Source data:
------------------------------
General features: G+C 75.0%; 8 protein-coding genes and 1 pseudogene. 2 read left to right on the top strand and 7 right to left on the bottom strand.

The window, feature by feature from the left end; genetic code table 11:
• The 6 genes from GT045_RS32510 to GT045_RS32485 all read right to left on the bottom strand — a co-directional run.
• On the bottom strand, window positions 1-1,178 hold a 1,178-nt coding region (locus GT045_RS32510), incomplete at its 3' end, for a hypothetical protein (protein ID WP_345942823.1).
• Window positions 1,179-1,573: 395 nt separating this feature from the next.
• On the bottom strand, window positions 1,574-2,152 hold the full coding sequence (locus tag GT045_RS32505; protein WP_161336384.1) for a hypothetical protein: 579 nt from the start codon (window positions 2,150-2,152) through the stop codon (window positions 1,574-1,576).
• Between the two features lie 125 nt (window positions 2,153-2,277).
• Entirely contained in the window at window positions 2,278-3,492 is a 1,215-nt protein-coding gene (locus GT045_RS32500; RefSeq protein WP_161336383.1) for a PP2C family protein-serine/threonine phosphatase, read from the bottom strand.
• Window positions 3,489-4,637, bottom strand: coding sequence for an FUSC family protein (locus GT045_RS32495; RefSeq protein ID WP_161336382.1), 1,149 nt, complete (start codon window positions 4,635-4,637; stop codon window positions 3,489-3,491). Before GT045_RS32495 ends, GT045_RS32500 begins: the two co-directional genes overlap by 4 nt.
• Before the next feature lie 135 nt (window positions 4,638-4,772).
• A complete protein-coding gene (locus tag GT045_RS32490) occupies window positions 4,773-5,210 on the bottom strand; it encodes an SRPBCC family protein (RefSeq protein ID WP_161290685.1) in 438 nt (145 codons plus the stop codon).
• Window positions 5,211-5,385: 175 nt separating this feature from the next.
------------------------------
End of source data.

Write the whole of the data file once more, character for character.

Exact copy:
General features: G+C 75.0%; 8 protein-coding genes and 1 pseudogene. 2 read left to right on the top strand and 7 right to left on the bottom strand.

The window, feature by feature from the left end; genetic code table 11:
• The 6 genes from GT045_RS32510 to GT045_RS32485 all read right to left on the bottom strand — a co-directional run.
• On the bottom strand, window positions 1-1,178 hold a 1,178-nt coding region (locus GT045_RS32510), incomplete at its 3' end, for a hypothetical protein (protein ID WP_345942823.1).
• Window positions 1,179-1,573: 395 nt separating this feature from the next.
• On the bottom strand, window positions 1,574-2,152 hold the full coding sequence (locus tag GT045_RS32505; protein WP_161336384.1) for a hypothetical protein: 579 nt from the start codon (window positions 2,150-2,152) through the stop codon (window positions 1,574-1,576).
• Between the two features lie 125 nt (window positions 2,153-2,277).
• Entirely contained in the window at window positions 2,278-3,492 is a 1,215-nt protein-coding gene (locus GT045_RS32500; RefSeq protein WP_161336383.1) for a PP2C family protein-serine/threonine phosphatase, read from the bottom strand.
• Window positions 3,489-4,637, bottom strand: coding sequence for an FUSC family protein (locus GT045_RS32495; RefSeq protein ID WP_161336382.1), 1,149 nt, complete (start codon window positions 4,635-4,637; stop codon window positions 3,489-3,491). Before GT045_RS32495 ends, GT045_RS32500 begins: the two co-directional genes overlap by 4 nt.
• Before the next feature lie 135 nt (window positions 4,638-4,772).
• A complete protein-coding gene (locus tag GT045_RS32490) occupies window positions 4,773-5,210 on the bottom strand; it encodes an SRPBCC family protein (RefSeq protein ID WP_161290685.1) in 438 nt (145 codons plus the stop codon).
• Window positions 5,211-5,385: 175 nt separating this feature from the next.